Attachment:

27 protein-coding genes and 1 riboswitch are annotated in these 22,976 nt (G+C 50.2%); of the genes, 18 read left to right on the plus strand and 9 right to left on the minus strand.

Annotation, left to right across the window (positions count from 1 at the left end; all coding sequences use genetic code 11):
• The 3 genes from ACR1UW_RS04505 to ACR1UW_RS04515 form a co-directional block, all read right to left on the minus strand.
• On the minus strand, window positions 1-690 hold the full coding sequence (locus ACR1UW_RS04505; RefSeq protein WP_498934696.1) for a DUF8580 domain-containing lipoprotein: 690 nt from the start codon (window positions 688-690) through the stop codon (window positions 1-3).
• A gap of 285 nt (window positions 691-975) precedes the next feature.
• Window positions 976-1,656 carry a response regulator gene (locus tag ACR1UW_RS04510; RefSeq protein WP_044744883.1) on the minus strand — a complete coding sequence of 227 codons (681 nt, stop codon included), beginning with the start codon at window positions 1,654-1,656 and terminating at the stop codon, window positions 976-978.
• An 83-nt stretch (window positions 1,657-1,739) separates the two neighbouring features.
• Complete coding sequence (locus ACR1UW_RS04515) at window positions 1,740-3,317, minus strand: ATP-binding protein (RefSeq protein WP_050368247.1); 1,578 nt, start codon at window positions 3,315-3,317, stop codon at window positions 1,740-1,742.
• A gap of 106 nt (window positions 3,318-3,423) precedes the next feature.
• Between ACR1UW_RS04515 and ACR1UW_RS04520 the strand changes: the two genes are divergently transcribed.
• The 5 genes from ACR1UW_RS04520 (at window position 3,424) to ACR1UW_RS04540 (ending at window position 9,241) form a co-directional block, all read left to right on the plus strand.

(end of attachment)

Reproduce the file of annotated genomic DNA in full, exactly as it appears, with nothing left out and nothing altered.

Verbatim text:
27 protein-coding genes and 1 riboswitch are annotated in these 22,976 nt (G+C 50.2%); of the genes, 18 read left to right on the plus strand and 9 right to left on the minus strand.

Annotation, left to right across the window (positions count from 1 at the left end; all coding sequences use genetic code 11):
• The 3 genes from ACR1UW_RS04505 to ACR1UW_RS04515 form a co-directional block, all read right to left on the minus strand.
• On the minus strand, window positions 1-690 hold the full coding sequence (locus ACR1UW_RS04505; RefSeq protein WP_498934696.1) for a DUF8580 domain-containing lipoprotein: 690 nt from the start codon (window positions 688-690) through the stop codon (window positions 1-3).
• A gap of 285 nt (window positions 691-975) precedes the next feature.
• Window positions 976-1,656 carry a response regulator gene (locus tag ACR1UW_RS04510; RefSeq protein WP_044744883.1) on the minus strand — a complete coding sequence of 227 codons (681 nt, stop codon included), beginning with the start codon at window positions 1,654-1,656 and terminating at the stop codon, window positions 976-978.
• An 83-nt stretch (window positions 1,657-1,739) separates the two neighbouring features.
• Complete coding sequence (locus ACR1UW_RS04515) at window positions 1,740-3,317, minus strand: ATP-binding protein (RefSeq protein WP_050368247.1); 1,578 nt, start codon at window positions 3,315-3,317, stop codon at window positions 1,740-1,742.
• A gap of 106 nt (window positions 3,318-3,423) precedes the next feature.
• Between ACR1UW_RS04515 and ACR1UW_RS04520 the strand changes: the two genes are divergently transcribed.
• The 5 genes from ACR1UW_RS04520 (at window position 3,424) to ACR1UW_RS04540 (ending at window position 9,241) form a co-directional block, all read left to right on the plus strand.